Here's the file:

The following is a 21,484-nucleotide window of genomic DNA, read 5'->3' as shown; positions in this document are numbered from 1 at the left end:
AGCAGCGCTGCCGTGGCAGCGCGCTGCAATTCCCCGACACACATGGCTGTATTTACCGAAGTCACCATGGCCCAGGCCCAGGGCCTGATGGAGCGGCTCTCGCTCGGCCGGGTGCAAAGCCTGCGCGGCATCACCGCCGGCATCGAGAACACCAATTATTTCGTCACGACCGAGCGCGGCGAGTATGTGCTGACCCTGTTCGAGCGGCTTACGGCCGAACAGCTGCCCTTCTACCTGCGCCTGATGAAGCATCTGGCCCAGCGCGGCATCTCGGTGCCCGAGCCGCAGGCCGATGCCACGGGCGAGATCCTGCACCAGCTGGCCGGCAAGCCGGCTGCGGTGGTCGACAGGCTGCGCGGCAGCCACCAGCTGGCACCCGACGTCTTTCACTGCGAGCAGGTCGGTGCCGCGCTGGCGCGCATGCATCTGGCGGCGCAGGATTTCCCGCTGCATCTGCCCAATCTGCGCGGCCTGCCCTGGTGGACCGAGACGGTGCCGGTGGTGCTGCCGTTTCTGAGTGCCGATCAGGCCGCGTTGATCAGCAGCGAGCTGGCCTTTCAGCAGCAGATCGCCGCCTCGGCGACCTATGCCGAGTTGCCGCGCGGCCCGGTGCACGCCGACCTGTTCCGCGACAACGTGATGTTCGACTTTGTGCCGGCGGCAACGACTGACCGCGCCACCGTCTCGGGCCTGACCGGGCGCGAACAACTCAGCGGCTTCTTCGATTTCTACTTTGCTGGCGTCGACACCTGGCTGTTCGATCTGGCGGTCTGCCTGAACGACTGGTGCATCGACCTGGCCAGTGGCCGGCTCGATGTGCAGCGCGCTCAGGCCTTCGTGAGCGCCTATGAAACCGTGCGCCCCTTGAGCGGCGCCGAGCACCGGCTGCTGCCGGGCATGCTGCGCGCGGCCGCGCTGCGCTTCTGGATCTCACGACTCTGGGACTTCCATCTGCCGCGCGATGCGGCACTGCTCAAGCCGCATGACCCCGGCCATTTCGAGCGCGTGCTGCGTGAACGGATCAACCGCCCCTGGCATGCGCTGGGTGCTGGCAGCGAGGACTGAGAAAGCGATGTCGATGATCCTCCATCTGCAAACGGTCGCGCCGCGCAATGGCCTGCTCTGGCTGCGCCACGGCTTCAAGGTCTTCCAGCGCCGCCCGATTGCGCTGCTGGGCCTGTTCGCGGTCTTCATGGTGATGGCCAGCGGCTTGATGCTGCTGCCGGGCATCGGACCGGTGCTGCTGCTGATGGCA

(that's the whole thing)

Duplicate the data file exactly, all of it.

The following is a 21,484-nucleotide window of genomic DNA, read 5'->3' as shown; positions in this document are numbered from 1 at the left end:
AGCAGCGCTGCCGTGGCAGCGCGCTGCAATTCCCCGACACACATGGCTGTATTTACCGAAGTCACCATGGCCCAGGCCCAGGGCCTGATGGAGCGGCTCTCGCTCGGCCGGGTGCAAAGCCTGCGCGGCATCACCGCCGGCATCGAGAACACCAATTATTTCGTCACGACCGAGCGCGGCGAGTATGTGCTGACCCTGTTCGAGCGGCTTACGGCCGAACAGCTGCCCTTCTACCTGCGCCTGATGAAGCATCTGGCCCAGCGCGGCATCTCGGTGCCCGAGCCGCAGGCCGATGCCACGGGCGAGATCCTGCACCAGCTGGCCGGCAAGCCGGCTGCGGTGGTCGACAGGCTGCGCGGCAGCCACCAGCTGGCACCCGACGTCTTTCACTGCGAGCAGGTCGGTGCCGCGCTGGCGCGCATGCATCTGGCGGCGCAGGATTTCCCGCTGCATCTGCCCAATCTGCGCGGCCTGCCCTGGTGGACCGAGACGGTGCCGGTGGTGCTGCCGTTTCTGAGTGCCGATCAGGCCGCGTTGATCAGCAGCGAGCTGGCCTTTCAGCAGCAGATCGCCGCCTCGGCGACCTATGCCGAGTTGCCGCGCGGCCCGGTGCACGCCGACCTGTTCCGCGACAACGTGATGTTCGACTTTGTGCCGGCGGCAACGACTGACCGCGCCACCGTCTCGGGCCTGACCGGGCGCGAACAACTCAGCGGCTTCTTCGATTTCTACTTTGCTGGCGTCGACACCTGGCTGTTCGATCTGGCGGTCTGCCTGAACGACTGGTGCATCGACCTGGCCAGTGGCCGGCTCGATGTGCAGCGCGCTCAGGCCTTCGTGAGCGCCTATGAAACCGTGCGCCCCTTGAGCGGCGCCGAGCACCGGCTGCTGCCGGGCATGCTGCGCGCGGCCGCGCTGCGCTTCTGGATCTCACGACTCTGGGACTTCCATCTGCCGCGCGATGCGGCACTGCTCAAGCCGCATGACCCCGGCCATTTCGAGCGCGTGCTGCGTGAACGGATCAACCGCCCCTGGCATGCGCTGGGTGCTGGCAGCGAGGACTGAGAAAGCGATGTCGATGATCCTCCATCTGCAAACGGTCGCGCCGCGCAATGGCCTGCTCTGGCTGCGCCACGGCTTCAAGGTCTTCCAGCGCCGCCCGATTGCGCTGCTGGGCCTGTTCGCGGTCTTCATGGTGATGGCCAGCGGCTTGATGCTGCTGCCGGGCATCGGACCGGTGCTGCTGCTGATGGCA